After the first firing, the pieces are brittle and porous. Their porosity enables the process of glazing. Each piece is hand-dipped into a glaze slop to obtain a smooth, shiny appearance. Unglazed objects look matte and are known as ‘‘bisque’’. Glaze is made of the same ingredients as porcelain paste, but the proportions are different. Glazing is a very elaborate technique, executed by hand. It must ensure an even thickness on the surface of each piece. The work of a glazer must be very precise, but can be done quickly : an experienced artisan can glaze 1,200 saucers per hour.
THE SECOND FIRING
Pieces then undergo a second, “grand feu” firing at 2,552°F for 24 hours in gas-fired kilns. The purpose is to vitrify the paste and glaze to augment the whiteness, translucency, resonance and hardness of the porcelain. During this operation, the piece undergoes significant shrinkage (10 to 12% compared to the model) and reaches its final size..
This is the final step in the manufacture of white products. Each piece is individually checked and graded for quality. Even though many quality checks have already been carried out, over 25% of all pieces produced are rejected. The most common defects are stains, cracks, patches of missed glaze, deformations or splits. Some flaws can be repaired.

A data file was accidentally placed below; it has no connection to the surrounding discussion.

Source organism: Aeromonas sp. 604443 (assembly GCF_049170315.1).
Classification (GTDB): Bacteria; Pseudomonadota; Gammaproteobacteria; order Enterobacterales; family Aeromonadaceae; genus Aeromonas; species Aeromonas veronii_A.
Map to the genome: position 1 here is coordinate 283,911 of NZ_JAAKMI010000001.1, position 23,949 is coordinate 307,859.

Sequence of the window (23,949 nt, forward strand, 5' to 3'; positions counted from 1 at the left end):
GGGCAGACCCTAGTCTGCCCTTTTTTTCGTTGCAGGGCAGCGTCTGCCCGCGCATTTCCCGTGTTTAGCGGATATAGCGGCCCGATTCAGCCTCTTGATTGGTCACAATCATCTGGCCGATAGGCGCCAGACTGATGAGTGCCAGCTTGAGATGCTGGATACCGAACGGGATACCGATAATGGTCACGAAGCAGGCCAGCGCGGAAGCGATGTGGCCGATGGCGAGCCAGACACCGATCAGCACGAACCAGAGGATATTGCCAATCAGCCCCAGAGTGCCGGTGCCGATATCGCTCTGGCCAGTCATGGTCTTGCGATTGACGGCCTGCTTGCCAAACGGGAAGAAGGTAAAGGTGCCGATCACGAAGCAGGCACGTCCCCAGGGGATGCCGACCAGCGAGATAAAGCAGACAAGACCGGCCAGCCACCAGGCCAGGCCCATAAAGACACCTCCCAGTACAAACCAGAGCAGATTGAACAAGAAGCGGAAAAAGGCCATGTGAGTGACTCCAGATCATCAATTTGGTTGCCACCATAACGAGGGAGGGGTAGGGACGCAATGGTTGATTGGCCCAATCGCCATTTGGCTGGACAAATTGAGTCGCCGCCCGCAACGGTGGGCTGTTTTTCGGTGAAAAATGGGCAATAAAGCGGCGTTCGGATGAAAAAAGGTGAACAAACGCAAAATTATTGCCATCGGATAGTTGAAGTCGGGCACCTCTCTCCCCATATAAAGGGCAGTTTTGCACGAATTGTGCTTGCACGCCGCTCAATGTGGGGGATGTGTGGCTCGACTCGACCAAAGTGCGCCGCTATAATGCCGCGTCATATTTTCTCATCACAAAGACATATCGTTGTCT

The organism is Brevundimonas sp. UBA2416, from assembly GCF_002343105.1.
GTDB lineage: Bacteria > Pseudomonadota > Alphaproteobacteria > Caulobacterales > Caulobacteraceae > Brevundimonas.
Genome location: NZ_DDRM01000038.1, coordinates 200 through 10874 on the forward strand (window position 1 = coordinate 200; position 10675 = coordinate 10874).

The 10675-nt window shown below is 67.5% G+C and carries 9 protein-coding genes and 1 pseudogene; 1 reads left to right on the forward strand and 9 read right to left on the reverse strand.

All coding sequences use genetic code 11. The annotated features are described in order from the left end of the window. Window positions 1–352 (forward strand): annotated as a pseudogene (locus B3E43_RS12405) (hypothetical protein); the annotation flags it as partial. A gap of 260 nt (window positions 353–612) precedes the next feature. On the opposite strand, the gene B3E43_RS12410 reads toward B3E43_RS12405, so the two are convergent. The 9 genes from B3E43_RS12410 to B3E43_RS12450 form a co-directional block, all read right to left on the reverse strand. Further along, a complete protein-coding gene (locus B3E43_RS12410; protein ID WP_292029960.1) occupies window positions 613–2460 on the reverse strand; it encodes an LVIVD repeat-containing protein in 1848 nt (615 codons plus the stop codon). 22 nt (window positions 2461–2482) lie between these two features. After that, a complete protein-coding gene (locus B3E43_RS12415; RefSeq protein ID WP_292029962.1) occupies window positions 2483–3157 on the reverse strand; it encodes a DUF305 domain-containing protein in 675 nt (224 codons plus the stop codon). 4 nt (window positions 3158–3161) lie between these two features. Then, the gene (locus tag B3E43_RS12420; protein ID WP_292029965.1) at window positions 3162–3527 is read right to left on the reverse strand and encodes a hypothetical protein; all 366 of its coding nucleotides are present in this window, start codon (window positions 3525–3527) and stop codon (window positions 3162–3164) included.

The complexity of the decoration depends on the style of a collection. Certain valuable pieces are hand-painted by craftsmen with great dexterity using a wide variety of paint brushes. In most cases, decals or leaf decorations, which use the same technique as transfers, are affixed by hand to the white porcelain.They are dipped in water to detach the motif from its paper support and placed on the piece. These decals are made using different printing processes (originally lithography, currently serigraphy). Bernardaud is one of the very few factories to have its own printing plant. Lines and fittings (e.g. handles and spouts) are all hand-painted. These are the most common decorative techniques. Special techniques, such as incrustation or gold relief, are sometimes used for bespoke work.
INCRUSTATION is a porcelain decoration process that uses acid engraving. A decal printed with a protective varnish, rather than color, is applied to a piece. This varnish, which is an acid-resistant material, is applied by brush to the rest of the piece, except for the motif, which will be engraved. Next, it is dipped into a bath of hydrofluoric acid that “attacks” the glaze, engraving the cavities called for by the design. The piece is rinsed in petrol, detergent and water, then decorated with two consecutive layers of gold (brilliant followed by matte) or bright platinum, which requires two firings.Gold relief is a decorative technique whereby an embossed gold motif is applied by brush using a special paste. After firing, the decoration is dusted with fine gold and then given another firing.
The final operation for pieces featuring goldwork is gold polishing. After it has been fired, the gold looks matte. Once polished, rubbed with a cloth and sand, the piece takes on a shiny appearance.
Before shipment to a final destination, every piece is given a careful final check to make sure that the Bernardaud products sold around the world are of the highest quality.